Title: Mutant City.
Author: Steve Feasey.
Publication Date: May 8th, 2014.
Publisher: Bloomsbury.
Format: Paperback, 345 pages.
Source: ARC Provided By Publisher.
My Rating:

Fifty years ago, the world was almost destroyed by a chemical war. Now the world is divided into the mutants and the pure. Mutants must fight for survival in a scarred landscape, while the privileged pure live out a life of disease-free perfection.

Thirteen years ago, a covert government experimental facility was shut down and its residents killed. The secrets it held died with them. But five extraordinary kids survived.

Today four teenagers are about to discover that their mutant blood brings with it special powers. They are heading straight for Mutant City with rival factions close behind. One by one, they face the enemy. Together, they must stay alive . . .

Mutant City is one of those books that I just didn’t expect to love as much as I did. Mutant City did take me a few weeks to read, as I’ve been in a huge reading slump lately, but I enjoyed every moment I was reading it! Although a few of the ideas in Mutant City aren’t exactly original; it’s a fun, fast-paced, and action-packed book that will ensnare the reader and keep them wanting to turn the pages to find out what’ll happen next.

Mutant City switches perspectives throughout the book, so each new chapter is in the view of a different character – I believe it switches between 5 or 6 characters throughout the book. At the beginning, this was rather confusing, and I found myself flipping back to the first few pages to find out which character was which. But by the time I’d read about quarter of Mutant City I was really engrossed and invested in pretty much all the characters.

Rush is one of the characters that we read the most about, and I really loved him. He’s a bit of a head-strong guy, but eventually learns to trust the new people he’s meeting. I just loved the amount of compassion he showed throughout the book towards the people he cares about. Brick is also another one of the main characters in Mutant City, and although there really isn’t that many chapters based solely on him, I adored his character too. He’s a big guy, as mentioned on many different occasions throughout the book, but he has a soft heart, and is just a really strong, caring and overall loveable character.

Overall, I really enjoyed reading Mutant City and I think it truly is a brilliant and wonderful novel. The fact that you get thrown completely into the middle of Steve Feasey’s world does leave you a little confused, however it doesn’t take long to acclimatise and things become much clearer the more you read. Steve Feasey’s writing is fun and quirky, and although it’s definitely not perfect – I still absolutely adored it. I’d recommend anyone who loves a bit of Sci-Fi to read Mutant City, especially if you’re a fan of X-Men, as I’ve heard that they’re supposed to be quite similar! I believe Mutant City well and truly deserves the 4 star rating I gave it, and I can’t wait to see what happens next – as I hope there’s a sequel - because the cliff hanger ending was frustrating, but really awesome at the same time.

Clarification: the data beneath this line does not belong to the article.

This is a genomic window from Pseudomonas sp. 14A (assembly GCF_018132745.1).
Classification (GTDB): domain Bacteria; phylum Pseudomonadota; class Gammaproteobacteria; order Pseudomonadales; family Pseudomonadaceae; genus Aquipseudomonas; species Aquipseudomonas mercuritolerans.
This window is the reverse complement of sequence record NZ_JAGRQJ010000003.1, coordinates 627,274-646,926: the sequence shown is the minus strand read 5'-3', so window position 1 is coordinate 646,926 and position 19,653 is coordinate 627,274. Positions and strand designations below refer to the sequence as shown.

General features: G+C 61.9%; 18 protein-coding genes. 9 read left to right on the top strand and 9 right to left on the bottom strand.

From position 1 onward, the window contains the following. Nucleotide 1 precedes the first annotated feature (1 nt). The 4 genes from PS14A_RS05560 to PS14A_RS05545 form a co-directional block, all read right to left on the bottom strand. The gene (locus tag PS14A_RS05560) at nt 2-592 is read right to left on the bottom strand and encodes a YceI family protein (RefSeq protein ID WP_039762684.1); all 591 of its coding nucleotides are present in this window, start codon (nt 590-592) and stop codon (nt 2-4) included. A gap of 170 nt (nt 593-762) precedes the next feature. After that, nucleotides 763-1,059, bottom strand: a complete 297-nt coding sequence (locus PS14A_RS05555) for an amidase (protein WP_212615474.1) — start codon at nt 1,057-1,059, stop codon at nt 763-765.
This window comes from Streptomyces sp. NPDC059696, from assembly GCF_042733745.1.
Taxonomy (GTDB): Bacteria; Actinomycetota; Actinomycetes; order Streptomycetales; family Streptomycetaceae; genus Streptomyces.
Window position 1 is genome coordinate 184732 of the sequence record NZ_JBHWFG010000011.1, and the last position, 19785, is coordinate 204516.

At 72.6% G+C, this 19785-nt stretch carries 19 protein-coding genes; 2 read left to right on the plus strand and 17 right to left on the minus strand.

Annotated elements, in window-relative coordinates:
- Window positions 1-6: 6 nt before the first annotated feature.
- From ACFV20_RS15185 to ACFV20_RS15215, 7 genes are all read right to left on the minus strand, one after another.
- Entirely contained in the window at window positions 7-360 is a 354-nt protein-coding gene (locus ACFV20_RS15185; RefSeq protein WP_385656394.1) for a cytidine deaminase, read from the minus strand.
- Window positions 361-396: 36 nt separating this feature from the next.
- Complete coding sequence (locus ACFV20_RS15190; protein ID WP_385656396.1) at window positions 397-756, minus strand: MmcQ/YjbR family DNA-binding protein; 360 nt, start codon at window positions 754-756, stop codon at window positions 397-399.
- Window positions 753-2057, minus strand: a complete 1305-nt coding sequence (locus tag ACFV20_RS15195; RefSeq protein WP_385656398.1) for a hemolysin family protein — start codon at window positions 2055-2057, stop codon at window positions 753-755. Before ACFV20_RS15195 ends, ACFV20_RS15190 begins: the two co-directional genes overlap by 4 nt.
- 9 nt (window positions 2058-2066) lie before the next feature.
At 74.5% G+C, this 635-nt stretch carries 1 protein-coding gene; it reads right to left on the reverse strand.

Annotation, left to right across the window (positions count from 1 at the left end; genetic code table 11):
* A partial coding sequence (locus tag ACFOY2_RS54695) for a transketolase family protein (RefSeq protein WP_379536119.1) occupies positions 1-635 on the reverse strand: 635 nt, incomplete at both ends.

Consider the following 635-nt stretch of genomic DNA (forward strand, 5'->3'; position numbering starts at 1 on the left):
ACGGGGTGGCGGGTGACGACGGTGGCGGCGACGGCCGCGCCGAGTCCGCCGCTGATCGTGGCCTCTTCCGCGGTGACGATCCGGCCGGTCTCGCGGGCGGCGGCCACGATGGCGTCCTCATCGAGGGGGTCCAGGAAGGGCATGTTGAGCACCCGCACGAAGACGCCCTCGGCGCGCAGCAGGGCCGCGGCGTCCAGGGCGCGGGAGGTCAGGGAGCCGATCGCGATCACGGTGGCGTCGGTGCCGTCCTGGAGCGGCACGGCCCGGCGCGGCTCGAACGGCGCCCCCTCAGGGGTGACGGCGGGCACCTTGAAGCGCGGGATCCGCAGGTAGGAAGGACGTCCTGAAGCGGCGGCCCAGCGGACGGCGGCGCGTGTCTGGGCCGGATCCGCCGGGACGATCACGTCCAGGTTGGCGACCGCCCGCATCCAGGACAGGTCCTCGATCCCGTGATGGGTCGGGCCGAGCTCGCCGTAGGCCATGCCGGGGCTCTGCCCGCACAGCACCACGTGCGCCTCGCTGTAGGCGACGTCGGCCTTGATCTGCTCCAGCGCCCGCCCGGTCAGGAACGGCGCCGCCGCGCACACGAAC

‘The farm was established so I might look into mutant anomalies.’
‘Aberrations. Mutations so extreme that they defy scientific explanation.’ He paused to wet his dry, cracked lips.
Zander was beginning to wonder if the old man’s ramblings might be simply a result of the pain-controlling medication he was on. He glanced back towards the door, weighing up whether he should call one of the nursing staff.
The old man continued. ‘I’d heard rumours about mutants from the most extreme environments who had psychic powers and other weird abilities.’ - Page 31.

The stone he dropped, almost casually, out of the same hand landed perfectly in the small square of leather between the long thongs, and he twirled the entire thing about his head, the weapon making a low whoosh that got increasingly loud with each revolution. On the third turn he leaned into the throw and released one of the thongs so the stone flew out at a terrific speed, streaking through the air like a bullet. There was an audible crack! as the projectile connected with its target, followed by the sound of the crossbow clattering to the ground. For a moment Forkhand seemed unaware he’d been hit. He stood as a rivulet of blood flowed down his face from the centre of his forehead.
Then his eyes rolled up towards the heavens and he collapsed. Page 187 – 188.

‘Look who’s here,’ Rush said, nodding in Tink’s direction. Dotty took one look at the man, let out a less than friendly hurgh and walked out again, pausing in the doorway to fart loudly. ‘Well, what do you know?’ Tink said with a grin. ‘The miserable critter still hates me.’ - Page 286.


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